What is Hypopituitarism?
Hypopituitarism is a medical condition in which the pituitary gland does not produce enough hormones. Located in the brain between the hypothalamus and the pineal gland, the pituitary gland is the master gland in the human body. It is responsible for producing various hormones that the body needs to function, including (x, x, x):
- Growth hormone (GH) – controls growth and metabolic processes
- Oxytocin – essential during labor, delivery and lactation
- Prolactin (PRL) – stimulates breast milk production
- Antidiuretic hormone (ADH) – controls blood pressure and water retention
- Thyroid stimulating hormone (TSH) – regulates hormone production in the thyroid gland
- Follicle-stimulating hormone (FSH) & luteinizing hormone (LH) – regulate primary sex hormones
- Adrenocorticotropic hormone (ACTH) – regulates vital stress hormones dehydroepiandrosterone (DHEA) and cortisol in the adrenal gland
A patient with hypopituitarism lacks at least one of these hormones in their pituitary gland. As a result, the individual experiences hormone deficiencies in the body.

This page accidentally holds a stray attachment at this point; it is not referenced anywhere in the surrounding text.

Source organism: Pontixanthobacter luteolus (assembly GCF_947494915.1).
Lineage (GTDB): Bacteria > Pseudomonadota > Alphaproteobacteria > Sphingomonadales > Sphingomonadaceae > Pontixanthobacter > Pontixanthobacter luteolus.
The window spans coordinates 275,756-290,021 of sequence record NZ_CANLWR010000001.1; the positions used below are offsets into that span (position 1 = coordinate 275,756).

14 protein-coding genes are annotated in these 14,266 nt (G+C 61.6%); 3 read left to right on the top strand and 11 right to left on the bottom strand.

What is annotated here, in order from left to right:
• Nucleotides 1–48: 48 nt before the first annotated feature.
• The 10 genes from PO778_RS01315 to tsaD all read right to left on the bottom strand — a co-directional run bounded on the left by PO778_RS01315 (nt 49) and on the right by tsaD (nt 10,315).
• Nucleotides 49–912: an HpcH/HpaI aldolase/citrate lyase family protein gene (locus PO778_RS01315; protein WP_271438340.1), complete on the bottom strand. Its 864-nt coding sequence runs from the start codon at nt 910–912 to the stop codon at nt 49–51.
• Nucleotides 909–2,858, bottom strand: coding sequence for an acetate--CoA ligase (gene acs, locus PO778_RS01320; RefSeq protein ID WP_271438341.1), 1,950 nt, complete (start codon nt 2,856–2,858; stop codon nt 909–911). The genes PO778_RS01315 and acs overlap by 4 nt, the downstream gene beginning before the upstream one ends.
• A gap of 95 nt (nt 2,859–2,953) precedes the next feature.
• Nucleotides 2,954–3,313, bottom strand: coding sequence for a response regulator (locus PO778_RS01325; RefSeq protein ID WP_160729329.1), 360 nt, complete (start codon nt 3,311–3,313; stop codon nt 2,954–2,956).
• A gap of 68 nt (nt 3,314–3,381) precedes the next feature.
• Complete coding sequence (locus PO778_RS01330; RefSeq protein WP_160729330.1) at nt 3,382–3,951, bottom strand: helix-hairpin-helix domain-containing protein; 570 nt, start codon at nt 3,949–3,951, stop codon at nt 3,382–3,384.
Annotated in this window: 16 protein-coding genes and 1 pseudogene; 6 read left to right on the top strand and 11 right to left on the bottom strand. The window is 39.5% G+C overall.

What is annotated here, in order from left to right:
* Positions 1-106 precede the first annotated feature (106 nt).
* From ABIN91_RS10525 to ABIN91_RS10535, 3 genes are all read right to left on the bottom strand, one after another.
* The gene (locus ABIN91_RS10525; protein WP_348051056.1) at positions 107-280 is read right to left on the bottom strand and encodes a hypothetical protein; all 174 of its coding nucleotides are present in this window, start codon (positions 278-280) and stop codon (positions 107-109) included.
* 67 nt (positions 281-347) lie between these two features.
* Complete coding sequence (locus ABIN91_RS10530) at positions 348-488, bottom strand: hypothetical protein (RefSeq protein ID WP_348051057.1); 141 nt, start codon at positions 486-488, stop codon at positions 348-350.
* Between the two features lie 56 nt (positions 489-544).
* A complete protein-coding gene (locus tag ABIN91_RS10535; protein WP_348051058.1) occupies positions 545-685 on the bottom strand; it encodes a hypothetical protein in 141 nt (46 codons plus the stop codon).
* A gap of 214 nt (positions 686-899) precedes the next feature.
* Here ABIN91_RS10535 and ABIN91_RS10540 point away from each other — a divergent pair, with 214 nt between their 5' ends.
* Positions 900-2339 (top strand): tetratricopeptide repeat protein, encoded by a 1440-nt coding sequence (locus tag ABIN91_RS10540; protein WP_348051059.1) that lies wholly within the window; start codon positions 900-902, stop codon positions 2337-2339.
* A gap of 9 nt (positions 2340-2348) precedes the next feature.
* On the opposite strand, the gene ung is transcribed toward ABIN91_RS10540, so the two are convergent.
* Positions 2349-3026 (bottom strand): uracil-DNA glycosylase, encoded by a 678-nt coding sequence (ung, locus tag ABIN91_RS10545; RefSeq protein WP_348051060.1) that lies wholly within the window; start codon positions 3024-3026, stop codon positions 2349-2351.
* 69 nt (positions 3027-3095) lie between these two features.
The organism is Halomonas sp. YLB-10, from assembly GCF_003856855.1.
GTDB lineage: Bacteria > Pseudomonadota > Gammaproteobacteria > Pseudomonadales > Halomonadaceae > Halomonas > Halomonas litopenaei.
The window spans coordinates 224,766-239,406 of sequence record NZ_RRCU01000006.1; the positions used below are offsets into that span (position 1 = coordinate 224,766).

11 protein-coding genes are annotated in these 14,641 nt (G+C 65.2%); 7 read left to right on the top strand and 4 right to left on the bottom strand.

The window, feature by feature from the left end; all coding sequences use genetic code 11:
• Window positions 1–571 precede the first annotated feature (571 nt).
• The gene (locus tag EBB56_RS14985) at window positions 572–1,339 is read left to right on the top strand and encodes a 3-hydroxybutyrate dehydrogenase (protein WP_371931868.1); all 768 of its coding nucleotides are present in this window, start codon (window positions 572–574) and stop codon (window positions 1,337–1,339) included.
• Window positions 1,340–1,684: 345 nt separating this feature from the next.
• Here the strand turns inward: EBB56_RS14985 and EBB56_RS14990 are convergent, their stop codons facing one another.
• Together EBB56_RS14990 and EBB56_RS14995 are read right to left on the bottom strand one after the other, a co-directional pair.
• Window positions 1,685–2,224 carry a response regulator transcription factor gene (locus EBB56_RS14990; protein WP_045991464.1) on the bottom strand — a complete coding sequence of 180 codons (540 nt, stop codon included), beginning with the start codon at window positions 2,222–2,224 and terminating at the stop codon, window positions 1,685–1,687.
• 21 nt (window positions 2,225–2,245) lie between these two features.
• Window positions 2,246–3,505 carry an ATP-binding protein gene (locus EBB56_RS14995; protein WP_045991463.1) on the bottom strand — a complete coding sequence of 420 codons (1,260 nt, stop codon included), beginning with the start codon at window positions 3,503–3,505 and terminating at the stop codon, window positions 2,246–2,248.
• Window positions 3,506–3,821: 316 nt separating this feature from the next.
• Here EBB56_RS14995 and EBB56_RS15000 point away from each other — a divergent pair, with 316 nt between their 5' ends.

Hypopituitarism symptoms vary, depending on which hormones the patient is missing. Each different deficiency causes its own set of symptoms (x).
Growth Hormone (GH) Deficiency
In children, growth hormone deficiency raises body fat and stunts growth. In adults, the deficiency may interfere with energy and physical ability. It may also cause changes in body composition, decreasing muscle mass and increasing fat. Patients may also face a higher risk for cardiovascular diseases (x).
Thyroid Stimulating Hormone (TSH) Deficiency
A deficiency in thyroid stimulating hormone causes thyroid hormone deficiency. Symptoms of TSH deficiency include weakness, fatigue, lethargy, difficulty losing weight, inability to concentrate, difficulty with memory, constipation and chills. The skin can become dry and the patient may have a pale complexion. Additionally, the patient may also develop high cholesterol, liver problems and anemia. In rare cases, severe thyroid hormone deficiency may cause low body temperature, coma and possibly even death (x).
Prolactin (PRL) Deficiency